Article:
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ful, but, ‘for all that, still mummies. The clowns, frightened and confused as they are, do not want to be in this valley. Nevertheless. they try to do their tinker’s work’ and make old new. However, as . things . the clowns and mummies mingle, there is give and take on both sides. The mummies imitate the clowns and take on some of their life while the ._ clowns die a little. The result is an intriguing and sensitive statement on the place of hope and despair in life. The story is chilling, humourous, sad, ‘and hopeful: Go and see Dry Bones this ’ ‘weekend for an uplifting and rewarding experience.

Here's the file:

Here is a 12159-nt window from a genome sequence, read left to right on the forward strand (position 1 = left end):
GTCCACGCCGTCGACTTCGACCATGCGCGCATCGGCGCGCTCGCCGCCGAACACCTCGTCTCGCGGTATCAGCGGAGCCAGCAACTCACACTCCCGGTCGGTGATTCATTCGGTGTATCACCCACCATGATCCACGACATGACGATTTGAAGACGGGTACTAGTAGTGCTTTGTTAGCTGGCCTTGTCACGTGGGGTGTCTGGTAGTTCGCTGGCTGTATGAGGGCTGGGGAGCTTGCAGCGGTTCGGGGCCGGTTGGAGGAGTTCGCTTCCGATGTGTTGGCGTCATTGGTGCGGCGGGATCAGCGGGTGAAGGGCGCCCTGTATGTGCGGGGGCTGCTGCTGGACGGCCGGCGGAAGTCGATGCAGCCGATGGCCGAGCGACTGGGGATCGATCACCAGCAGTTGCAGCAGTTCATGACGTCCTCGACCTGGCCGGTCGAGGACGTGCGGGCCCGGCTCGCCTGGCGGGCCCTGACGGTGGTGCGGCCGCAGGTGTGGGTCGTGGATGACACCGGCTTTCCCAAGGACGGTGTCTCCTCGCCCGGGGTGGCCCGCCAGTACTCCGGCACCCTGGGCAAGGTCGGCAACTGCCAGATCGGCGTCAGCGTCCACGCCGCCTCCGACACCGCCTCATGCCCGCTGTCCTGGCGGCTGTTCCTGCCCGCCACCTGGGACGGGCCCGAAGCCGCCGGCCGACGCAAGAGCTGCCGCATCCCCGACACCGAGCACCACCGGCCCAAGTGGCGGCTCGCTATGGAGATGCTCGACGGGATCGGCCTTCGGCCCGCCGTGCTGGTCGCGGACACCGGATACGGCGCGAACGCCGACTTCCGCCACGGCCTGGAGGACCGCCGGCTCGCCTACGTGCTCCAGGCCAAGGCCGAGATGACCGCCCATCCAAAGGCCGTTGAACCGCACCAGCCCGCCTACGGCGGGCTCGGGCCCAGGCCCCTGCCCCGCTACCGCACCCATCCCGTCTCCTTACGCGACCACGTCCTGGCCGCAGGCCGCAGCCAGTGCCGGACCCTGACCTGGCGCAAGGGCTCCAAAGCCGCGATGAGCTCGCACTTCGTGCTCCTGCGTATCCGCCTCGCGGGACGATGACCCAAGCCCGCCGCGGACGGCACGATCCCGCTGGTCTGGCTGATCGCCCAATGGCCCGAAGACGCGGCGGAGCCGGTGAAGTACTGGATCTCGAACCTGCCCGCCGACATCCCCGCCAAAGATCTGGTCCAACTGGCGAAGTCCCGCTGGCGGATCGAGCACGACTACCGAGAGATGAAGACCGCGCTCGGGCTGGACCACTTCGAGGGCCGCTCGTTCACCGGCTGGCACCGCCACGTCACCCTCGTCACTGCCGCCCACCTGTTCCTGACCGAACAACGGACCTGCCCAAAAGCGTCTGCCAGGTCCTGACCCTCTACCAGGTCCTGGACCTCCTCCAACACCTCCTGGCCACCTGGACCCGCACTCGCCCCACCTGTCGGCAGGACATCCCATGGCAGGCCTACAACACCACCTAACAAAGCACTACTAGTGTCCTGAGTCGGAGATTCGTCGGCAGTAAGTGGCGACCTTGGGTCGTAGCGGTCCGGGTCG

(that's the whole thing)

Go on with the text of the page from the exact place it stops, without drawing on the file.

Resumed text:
The story is that of two clown-tinkers tubed by Francis Martin and Meg Jordan), a husband and wife, who are travelling around the world. One ,day ‘they enter a valley of death. There, they find three mummies (played by Lorraine Gregson, Marshall Pynkowski, and Ginette Zingg). The mummies, strangely, are very beautiful, very elegant, and very grace-



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kowski, and Ginette Zingg (both of whom run a dance school in Toronto). Ruah, who last performed at UW in. June 1981, will be presenting a, unique production in Dry Bones (this weekend-